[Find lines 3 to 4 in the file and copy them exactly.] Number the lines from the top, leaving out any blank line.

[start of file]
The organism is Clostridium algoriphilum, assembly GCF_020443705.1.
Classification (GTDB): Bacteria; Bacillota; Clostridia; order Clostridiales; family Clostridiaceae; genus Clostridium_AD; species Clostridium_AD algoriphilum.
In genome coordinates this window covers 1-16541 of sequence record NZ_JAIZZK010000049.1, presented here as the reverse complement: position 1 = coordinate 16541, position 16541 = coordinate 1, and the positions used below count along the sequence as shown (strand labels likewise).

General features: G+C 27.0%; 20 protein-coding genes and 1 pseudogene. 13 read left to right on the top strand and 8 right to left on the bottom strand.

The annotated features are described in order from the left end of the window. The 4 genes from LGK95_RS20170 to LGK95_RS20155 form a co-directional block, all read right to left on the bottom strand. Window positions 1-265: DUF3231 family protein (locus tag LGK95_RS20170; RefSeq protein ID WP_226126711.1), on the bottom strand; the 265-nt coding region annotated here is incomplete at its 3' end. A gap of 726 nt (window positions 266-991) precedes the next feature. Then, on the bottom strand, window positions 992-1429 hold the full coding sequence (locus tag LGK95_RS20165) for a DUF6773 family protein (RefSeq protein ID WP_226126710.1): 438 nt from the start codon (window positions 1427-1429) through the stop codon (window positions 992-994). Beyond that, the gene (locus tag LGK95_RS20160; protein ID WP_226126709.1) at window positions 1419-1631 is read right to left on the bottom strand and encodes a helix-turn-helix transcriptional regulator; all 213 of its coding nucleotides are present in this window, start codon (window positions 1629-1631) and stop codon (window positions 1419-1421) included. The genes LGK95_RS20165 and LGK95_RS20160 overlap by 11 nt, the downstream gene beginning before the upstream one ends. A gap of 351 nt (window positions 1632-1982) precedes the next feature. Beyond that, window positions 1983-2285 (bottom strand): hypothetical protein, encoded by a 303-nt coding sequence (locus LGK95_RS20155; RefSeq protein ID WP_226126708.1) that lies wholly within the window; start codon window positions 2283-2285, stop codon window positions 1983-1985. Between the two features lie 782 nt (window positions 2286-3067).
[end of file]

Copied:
In genome coordinates this window covers 1-16541 of sequence record NZ_JAIZZK010000049.1, presented here as the reverse complement: position 1 = coordinate 16541, position 16541 = coordinate 1, and the positions used below count along the sequence as shown (strand labels likewise).

General features: G+C 27.0%; 20 protein-coding genes and 1 pseudogene. 13 read left to right on the top strand and 8 right to left on the bottom strand.